Friday, October 16, 2015

Tuna Fish Disaster & Artist's Shit: Food Packaging as Art

artfoodlit                                        www.foodinthe



 Once we sat at the breakfast table and "read" our cereal boxes.  Sports figures
(Babe Ruth) or adventure heroes (aviatrix Elinor Smith), antique toys and collectibles, and pictures that we would cut out for baseball cards.  WE often purchased a cereal brand because of our interest in the box's illustration. This were our text - advertising at its most powerful, always enhanced by a visual and highly symbolic image.

But here is a different image with a different message:

Artist's Shit (Italian: Merda d'artista) is a 1961 artwork by the Italian artist Piero Manzoni. The work consists of 90 tin cans, each filled with 30 grams (1.1 oz) of feces, and measuring 4.8 by 6.5 centimetres (1.9 in × 2.6 in), with a label in Italian, English, French, and German.  The artist is telling us that the object is his own and it is made from his own body. It  is unlikely that it can become a dollar-valued "commodity."

Artist's Shit
Contents 30 gr net5

Andy Warhol, Tunafish Disaster, 1963

   As a response to America's bland, entertaining pictorial art, but continuing realism, Warhol chooses the popular media, a newspaper, for his message. And 
Marshall McLuan would not be surprised.

The idea of an internal deterioration is expressed even more overtly in works such as Tunafish Disaster. Here, Warhol lifts the story of two housewives directly from newspapers: Mrs. Brown and Mrs. McCarthy shared a sandwich made from tainted store-bought tuna and died of food poisoning. Their death made headlines across the country. The A&P tin of tuna that, along with countless other industrially manufactured foods, was to liberate homemakers had suddenly turned into its opposite, linked to fear of destruction”.”

Some Questions:

1. Why might an artist choose commercial packaging as art?

2 How big is a food container? A cup? A bottle? A package? A ship?

3. Is the artist entering the discussion on the ownership of art, its provenance or lack thereof?

4. Is the artist challenging the unimaginable breadth of choice in materials?

5. Are we studying (or just amused at) food packaging as art or do other disciplines apply? What of the pervasive power of images in our civilization? Can true art stand up to commercialism and the profit motive? What is the effect of unsavory contents?

     First, one might consider the processes of food containers in undeveloped societies, wherein banana leaves, bark or animal skin or entrails containers come under the gaze of the ethnologist, who calls it ethnographic art or folk art.

    The creative movement toward incorporating a wider and wider range of art materials has been in full view since Dada, propelled,in part, by the democratic challenge to academic authority or, further, as a rejection of figurative or established traditional art forms.

     The food container as art presents an unexpected phenomenon that calls for reviewing and reconsideration. In our world, art is basically the enemy of practical business, where a commodity is valued on a dollar amount. Essentially, art in containers asks: who owns these materials and, therefore the finished piece? Does its price make it rare or a “collectible”? Who wants to own such a creation? Will it fit in the living room? Does it match the sofa?

    Can the container be very, very large? Yes! Above, Marshall Sokoloff's dramatic photo, Sugar depicting an ocean-going freighter carrying various cargoes of food. Sokoloff presents his photographs of the weathered and discolored hulls of ships that are carrying raw materials – hemp, fruit, and sugar from the tropics, north through the Atlantic to the Jarvis Quay in Toronto, Canada.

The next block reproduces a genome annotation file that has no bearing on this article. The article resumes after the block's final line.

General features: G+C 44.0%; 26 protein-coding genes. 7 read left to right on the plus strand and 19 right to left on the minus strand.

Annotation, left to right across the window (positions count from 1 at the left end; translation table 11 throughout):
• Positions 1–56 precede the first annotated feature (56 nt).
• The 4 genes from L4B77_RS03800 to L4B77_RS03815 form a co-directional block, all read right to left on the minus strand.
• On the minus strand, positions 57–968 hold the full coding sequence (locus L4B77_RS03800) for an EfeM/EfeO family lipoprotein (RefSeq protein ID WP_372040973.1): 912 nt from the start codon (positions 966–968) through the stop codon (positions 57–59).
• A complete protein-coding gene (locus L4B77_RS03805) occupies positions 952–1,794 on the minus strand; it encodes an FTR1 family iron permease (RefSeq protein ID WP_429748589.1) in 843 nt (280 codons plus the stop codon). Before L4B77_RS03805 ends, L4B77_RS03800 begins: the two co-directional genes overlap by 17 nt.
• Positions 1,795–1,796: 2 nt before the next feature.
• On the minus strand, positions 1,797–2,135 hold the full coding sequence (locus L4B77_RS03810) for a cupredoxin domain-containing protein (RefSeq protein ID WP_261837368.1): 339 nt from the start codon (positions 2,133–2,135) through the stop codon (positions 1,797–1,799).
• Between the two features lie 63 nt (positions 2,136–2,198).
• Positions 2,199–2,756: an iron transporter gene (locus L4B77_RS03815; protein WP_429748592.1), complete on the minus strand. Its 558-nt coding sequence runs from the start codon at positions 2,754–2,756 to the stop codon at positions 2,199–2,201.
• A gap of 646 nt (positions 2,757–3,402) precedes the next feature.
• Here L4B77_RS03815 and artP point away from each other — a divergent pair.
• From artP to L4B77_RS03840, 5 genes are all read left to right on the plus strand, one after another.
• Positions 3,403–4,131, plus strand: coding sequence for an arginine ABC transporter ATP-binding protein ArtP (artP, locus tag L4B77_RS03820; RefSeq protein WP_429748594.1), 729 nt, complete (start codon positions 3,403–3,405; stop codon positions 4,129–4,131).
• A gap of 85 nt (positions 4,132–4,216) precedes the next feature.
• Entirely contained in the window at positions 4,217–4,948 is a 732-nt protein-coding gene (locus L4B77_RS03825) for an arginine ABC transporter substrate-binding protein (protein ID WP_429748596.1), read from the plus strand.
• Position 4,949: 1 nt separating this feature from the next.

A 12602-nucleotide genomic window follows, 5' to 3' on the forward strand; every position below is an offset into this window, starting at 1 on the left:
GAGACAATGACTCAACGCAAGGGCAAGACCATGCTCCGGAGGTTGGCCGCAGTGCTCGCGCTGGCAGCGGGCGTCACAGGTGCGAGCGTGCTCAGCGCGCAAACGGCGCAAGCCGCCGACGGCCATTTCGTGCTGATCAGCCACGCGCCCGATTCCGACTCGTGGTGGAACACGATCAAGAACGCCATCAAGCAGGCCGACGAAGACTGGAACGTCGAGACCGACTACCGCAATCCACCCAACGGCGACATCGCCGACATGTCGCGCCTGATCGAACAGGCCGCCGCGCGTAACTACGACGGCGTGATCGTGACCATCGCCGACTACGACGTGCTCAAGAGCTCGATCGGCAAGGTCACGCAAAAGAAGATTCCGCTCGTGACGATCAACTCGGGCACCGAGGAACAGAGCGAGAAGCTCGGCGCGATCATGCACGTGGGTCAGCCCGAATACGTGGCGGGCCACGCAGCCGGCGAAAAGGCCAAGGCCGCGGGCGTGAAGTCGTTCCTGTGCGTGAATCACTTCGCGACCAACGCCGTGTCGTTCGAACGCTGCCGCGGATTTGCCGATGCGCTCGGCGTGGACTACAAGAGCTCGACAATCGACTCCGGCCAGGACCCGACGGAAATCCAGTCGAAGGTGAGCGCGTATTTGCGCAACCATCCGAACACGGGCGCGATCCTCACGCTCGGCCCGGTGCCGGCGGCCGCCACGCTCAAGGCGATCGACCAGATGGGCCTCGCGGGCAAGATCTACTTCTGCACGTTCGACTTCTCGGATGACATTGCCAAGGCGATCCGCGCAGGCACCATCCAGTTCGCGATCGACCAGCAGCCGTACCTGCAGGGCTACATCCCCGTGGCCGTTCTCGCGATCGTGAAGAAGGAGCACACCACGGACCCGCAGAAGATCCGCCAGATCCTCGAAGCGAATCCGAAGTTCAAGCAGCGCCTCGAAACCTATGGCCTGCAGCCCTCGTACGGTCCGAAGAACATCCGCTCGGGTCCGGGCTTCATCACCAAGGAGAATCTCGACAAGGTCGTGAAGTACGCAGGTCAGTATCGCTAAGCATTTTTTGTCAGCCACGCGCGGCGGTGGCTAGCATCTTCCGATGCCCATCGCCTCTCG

Robert C. Jackson (b. Kinston, NC, 1964) He paints and creates artistic assemblages of containers, often called "painted stories" or "installations." 

Jordan, Chris (b. 1963, Seattle)  Appropriation from Georges Seurat, Sunday on le Grande Jetee. Re-cycled metal can construction, 2007


In his alluring photographs, Chris Jordan coaxes us into confronting our implication in “the collective trance of our consumerism and runaway industrial growth,” as he has said, and the way in which it wreaks havoc on our environment and every living being dependent upon it. Through both documentary and digitally manipulated photographs, he shows us the results of unchecked mass consumption. He has photographed mountains of cell phones, cars, and other consumer waste products, as well as the autopsied bodies of albatrosses on Midway Island, overflowing with scraps of plastic they pick up from the Pacific Ocean. In his ongoing “Running the Numbers” series (begun 2006), he makes staggering social and environmental statistics visible by transforming problems into pictures, including the head of a whale composed entirely of plastic bags. “My hope is that these photographs can serve as portals to a kind of cultural self-inquiry,” Jordan says.

Outerbridge, Paul    Saltine Box, 1923
Outerbridge shows early use of negative space and a style of cubism

Warmouth, Jeffu Schewitz, Egg-Matzo Balls 
 Matzo is part of the traditional Jewish meal and Jews do not celebrate the Christian Easter. A humorous juxtaposition.

Fleury, Sylvia (b. Geneva, Switzerland, 1961) Slim Fast Milk shake Powder Can from

installation, 1993

W. B. Moore (b. Poughkeepsie, NY, 1931) Pepsi Wonder [Collage], 2010
 Ritzy Oreo [collage], 2009 NO IMAGE

Kippenberger,Martin (b. Dortmund, GDR, 1953-1997) The Artist’s Angst

Baldacinnni,Cesar (b. Marseilles, 1921-1998) Compression Coca
  The artist did a series of "compressed sculptures" using containers of various commercial brands. 1992

Ceilo Meireles (b. Rio de Janeire). Partially filled Coke bottles is a strong political statement about the Coca Cola Company which drains energy from South American (and other) countries